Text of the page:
Watch: Qatar Science and Technology Park.. an incubator for innovation and pioneering projects in the region


Accessibility to digital content is an important factor when it comes to organizing a major event like the World Cup, especially for people with special needs.

This is what a startup in Qatar is working on to make digital content easily accessible to visually impaired football fans.

In a new episode of “Qatar 365”, Euronews conveys the reality of entrepreneurship and startups that put technology and artificial intelligence at the service of people with specific needs, starting with Bunkel.

Making digital content accessible to the blind

Bonocle is based in Qatar Science and Technology Park, which was founded by two engineering students who accidentally invented and developed a Braille device for the blind.

That’s when co-founder Abdul Razzaq Ali broke his hand in a car accident and sought help from his university’s Special Needs Center to continue his studies for his degree.

“It is the place[le centre pour personnes ayant des besoins spéciaux]where I had the most contact with the blind community,” he says. I got curious and wondered how they use the technology? How can they study?”

“I’ve been through what they go through every day, from having difficulty accessing content to having difficulty finding volunteers to write accessible content,” he says.

The Bunkl is a small, portable device with buttons and designed with Braille characters that helps people with visual impairments to read, write, count, take measurements and even play games.

The final design was chosen after testing several different wearable devices such as pens or gloves.

The creative team that designed Bunkel said the device was born out of a need to update braille technology that was either too expensive, difficult or unreliable, and thus drove the wedge between the blind community and his sighted peers.

Ali says he and Rami’s colleague Suleiman were shocked by the isolation experienced by the blind community.

While Suleiman said “it’s something that shouldn’t exist in the 21st century”.

“It has always come as a shock to us that blind people have always been separated. They have their own separate schools, separate institutions and even separate workplaces, usually separate from the rest of society,” he says.

Both men hope the new device will help integrate visually impaired people into society, schools, workplaces and even play centers.

The company has started introducing its devices in games and e-sports to integrate blind people into these sports.

“It was great to play with other players,” says Braille teacher Ekramy Ahmed after using the Bunkel device.

“It’s the real sense of immersion to be in action with real players. It’s really fun and I can’t wait to see what more can be done with this little device.”

Despite the challenges the company faced while manufacturing the product during a pandemic, it received a strong boost after being tasked by World Cup organizers to convert digital content to Braille at upcoming competitions. world Cup.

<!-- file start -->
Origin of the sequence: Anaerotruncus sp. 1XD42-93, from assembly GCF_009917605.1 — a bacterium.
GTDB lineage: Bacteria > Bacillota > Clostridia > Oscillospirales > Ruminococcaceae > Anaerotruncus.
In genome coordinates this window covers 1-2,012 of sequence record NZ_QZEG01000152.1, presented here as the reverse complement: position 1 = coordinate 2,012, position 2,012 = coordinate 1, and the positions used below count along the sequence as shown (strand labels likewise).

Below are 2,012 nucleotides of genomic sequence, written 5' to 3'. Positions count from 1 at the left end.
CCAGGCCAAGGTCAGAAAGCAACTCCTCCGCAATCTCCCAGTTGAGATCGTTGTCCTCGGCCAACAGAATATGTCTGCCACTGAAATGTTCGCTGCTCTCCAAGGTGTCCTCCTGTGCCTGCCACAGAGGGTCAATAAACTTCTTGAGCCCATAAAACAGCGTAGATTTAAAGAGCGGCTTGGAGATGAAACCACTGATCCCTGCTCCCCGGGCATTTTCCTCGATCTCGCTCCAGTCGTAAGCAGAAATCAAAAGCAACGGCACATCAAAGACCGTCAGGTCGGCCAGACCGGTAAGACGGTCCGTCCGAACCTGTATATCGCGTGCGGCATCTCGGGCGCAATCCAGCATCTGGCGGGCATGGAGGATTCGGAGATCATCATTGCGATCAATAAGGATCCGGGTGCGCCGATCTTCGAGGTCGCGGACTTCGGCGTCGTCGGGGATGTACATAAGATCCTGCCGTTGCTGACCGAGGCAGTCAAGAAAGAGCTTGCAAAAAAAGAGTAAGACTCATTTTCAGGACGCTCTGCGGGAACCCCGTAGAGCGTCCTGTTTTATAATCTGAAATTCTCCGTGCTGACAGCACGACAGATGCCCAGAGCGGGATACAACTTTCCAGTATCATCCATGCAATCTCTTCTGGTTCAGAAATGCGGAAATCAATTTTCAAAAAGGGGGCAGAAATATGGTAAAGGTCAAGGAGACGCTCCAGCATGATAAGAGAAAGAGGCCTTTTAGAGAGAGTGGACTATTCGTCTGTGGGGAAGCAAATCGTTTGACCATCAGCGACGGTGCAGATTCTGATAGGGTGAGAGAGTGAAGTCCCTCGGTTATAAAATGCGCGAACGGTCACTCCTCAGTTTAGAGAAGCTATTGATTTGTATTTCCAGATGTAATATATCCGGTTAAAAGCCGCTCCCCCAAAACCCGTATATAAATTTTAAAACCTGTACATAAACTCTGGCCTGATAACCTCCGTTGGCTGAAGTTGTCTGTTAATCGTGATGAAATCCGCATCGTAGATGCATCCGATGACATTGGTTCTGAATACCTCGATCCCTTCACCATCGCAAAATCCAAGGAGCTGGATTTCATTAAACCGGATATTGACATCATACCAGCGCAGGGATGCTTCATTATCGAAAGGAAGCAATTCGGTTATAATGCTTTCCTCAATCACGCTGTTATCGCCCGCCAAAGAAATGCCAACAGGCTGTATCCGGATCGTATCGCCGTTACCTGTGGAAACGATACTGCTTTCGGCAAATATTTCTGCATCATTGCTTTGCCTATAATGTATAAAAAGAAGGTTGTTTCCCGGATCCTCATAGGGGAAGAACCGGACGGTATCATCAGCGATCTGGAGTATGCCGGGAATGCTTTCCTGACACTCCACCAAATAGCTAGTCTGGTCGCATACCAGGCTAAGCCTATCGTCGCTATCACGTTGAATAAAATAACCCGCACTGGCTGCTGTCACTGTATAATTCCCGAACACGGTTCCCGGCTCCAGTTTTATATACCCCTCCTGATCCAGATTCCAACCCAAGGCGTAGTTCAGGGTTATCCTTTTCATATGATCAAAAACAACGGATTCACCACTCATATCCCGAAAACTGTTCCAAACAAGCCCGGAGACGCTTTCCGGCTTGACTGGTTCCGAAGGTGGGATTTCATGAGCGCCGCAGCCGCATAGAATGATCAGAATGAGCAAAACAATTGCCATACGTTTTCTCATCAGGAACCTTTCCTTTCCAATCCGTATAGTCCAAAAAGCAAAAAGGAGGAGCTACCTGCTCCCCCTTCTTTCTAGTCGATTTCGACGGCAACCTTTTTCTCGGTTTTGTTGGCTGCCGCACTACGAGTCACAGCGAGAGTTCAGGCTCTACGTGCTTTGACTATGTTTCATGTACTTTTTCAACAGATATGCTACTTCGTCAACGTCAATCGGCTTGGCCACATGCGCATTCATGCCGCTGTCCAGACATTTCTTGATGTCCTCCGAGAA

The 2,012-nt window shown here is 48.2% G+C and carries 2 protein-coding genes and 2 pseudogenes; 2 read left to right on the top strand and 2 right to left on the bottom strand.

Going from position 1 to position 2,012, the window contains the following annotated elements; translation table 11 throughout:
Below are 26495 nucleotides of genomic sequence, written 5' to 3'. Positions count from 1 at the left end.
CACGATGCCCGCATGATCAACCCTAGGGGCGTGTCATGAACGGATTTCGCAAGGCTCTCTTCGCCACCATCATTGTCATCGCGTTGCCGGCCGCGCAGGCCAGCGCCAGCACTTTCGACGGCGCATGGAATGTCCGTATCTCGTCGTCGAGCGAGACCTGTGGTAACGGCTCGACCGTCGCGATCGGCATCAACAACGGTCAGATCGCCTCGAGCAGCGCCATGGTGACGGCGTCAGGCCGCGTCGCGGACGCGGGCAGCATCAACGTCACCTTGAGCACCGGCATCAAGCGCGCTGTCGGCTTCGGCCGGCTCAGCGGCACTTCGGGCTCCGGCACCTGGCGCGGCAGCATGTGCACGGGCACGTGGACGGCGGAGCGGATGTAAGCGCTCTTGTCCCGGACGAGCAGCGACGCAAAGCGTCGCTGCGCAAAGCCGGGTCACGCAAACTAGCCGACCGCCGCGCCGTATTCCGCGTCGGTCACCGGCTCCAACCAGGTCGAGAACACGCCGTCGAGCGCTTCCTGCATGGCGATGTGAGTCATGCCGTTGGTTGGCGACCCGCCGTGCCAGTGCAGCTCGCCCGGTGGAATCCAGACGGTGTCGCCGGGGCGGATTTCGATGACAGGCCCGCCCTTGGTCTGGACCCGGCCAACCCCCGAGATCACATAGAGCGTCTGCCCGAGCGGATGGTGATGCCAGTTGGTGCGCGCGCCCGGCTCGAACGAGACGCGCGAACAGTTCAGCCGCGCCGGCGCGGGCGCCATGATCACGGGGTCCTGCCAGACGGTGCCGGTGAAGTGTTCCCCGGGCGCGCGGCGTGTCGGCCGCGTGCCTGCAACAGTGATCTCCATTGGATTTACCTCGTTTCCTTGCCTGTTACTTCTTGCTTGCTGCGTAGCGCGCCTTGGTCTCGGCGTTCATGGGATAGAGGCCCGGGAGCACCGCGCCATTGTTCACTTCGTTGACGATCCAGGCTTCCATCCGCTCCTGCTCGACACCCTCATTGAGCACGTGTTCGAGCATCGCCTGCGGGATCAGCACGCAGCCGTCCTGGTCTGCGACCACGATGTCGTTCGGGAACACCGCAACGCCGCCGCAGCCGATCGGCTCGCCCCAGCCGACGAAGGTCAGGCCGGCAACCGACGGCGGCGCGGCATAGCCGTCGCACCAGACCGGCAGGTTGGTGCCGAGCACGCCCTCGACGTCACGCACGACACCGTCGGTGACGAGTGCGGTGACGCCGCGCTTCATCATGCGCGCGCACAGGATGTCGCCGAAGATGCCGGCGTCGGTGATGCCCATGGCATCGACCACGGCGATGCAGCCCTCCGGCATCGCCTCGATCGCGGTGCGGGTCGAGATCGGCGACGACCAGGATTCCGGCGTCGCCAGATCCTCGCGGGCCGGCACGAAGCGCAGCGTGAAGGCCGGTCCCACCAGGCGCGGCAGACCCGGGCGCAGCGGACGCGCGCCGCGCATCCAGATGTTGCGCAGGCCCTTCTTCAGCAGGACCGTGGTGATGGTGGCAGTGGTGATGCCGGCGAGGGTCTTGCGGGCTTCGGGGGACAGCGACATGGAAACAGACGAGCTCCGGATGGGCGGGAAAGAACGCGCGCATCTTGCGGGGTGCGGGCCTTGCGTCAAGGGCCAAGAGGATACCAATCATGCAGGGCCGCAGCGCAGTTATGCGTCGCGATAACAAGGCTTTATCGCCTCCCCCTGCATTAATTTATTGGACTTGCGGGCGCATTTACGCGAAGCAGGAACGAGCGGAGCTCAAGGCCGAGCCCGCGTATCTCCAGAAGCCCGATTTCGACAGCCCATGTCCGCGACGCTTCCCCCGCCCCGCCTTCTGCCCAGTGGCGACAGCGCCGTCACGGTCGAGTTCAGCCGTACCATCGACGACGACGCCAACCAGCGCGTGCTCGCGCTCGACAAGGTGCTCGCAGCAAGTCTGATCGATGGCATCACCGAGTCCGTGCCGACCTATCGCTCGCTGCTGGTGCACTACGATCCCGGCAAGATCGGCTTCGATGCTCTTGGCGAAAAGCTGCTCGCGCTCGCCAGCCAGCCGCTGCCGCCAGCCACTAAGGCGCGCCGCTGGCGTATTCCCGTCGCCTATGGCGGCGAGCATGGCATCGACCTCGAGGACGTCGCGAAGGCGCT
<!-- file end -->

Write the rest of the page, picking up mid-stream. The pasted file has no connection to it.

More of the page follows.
Ahmed believes the Bunkl device has the potential to become an important part of a blind person’s daily routine. It can also narrow the content accessibility gap as technology continues to advance.

Qatar and entrepreneurship

In order to promote and promote innovation, the State of Qatar has opened the Qatar Science and Technology Park, which is a center for startups and technology projects.

“It’s important for us to have a space to build a community, and the most important thing is to bring in the right people and build the right network of relationships that startups need by connecting them with investors or key players in the market,” says Haifa Al-Abdullah, Chief Innovation Officer at Al-Waha.

The oasis also supports entrepreneurs at different stages, starting with ideas, educating startup owners and helping them build and fund their business models.

As someone who works in the field of innovation, Haifa Al-Abdullah believes that the key to successful entrepreneurs is to focus on building the right team to develop the idea.

“You have to make sure you have the ability to run a tech startup and have the right people around you,” she says.

Programs to promote innovation

The Qatar Science and Technology Park is the setting for the Qatar Foundation’s Stars of Science reality show, which runs for 12 weeks each season, during which Arab inventors compete for the title of “Stars of Science” in as a top innovator.

After recording more than 10 seasons of this program, the question arises about the fate of previous participants and their work.

Qatari Khaled Abu Jasoum is one of the winners of the Stars of Science title in 2012. His winning invention at the time was an independent food processor named Oliver.

Khaled came up with the idea before the program even started, when he came up with the concept of using artificial intelligence to create and cook healthy homemade recipes without human intervention.

“In 2011, we had just started working on the project. At that time, there was only one digital incubator in Qatar. I thought of building a global company. It was a big challenge”, says Abu Jasoum .

There, he adds, “there is a global need that needs to be met… It’s about providing high-quality food accessible through technology and robotics.”

Abou Jasoum is now working to introduce his idea into as many kitchens as possible. This includes personal residences but also businesses. His plan includes providing a fleet of robotic chefs to restaurants, sea stations, and ships.

Despite its great success, the 14-year-old Stars of Science program continues to encourage interest in science and innovation and strengthen the ecosystem of entrepreneurship in the region.


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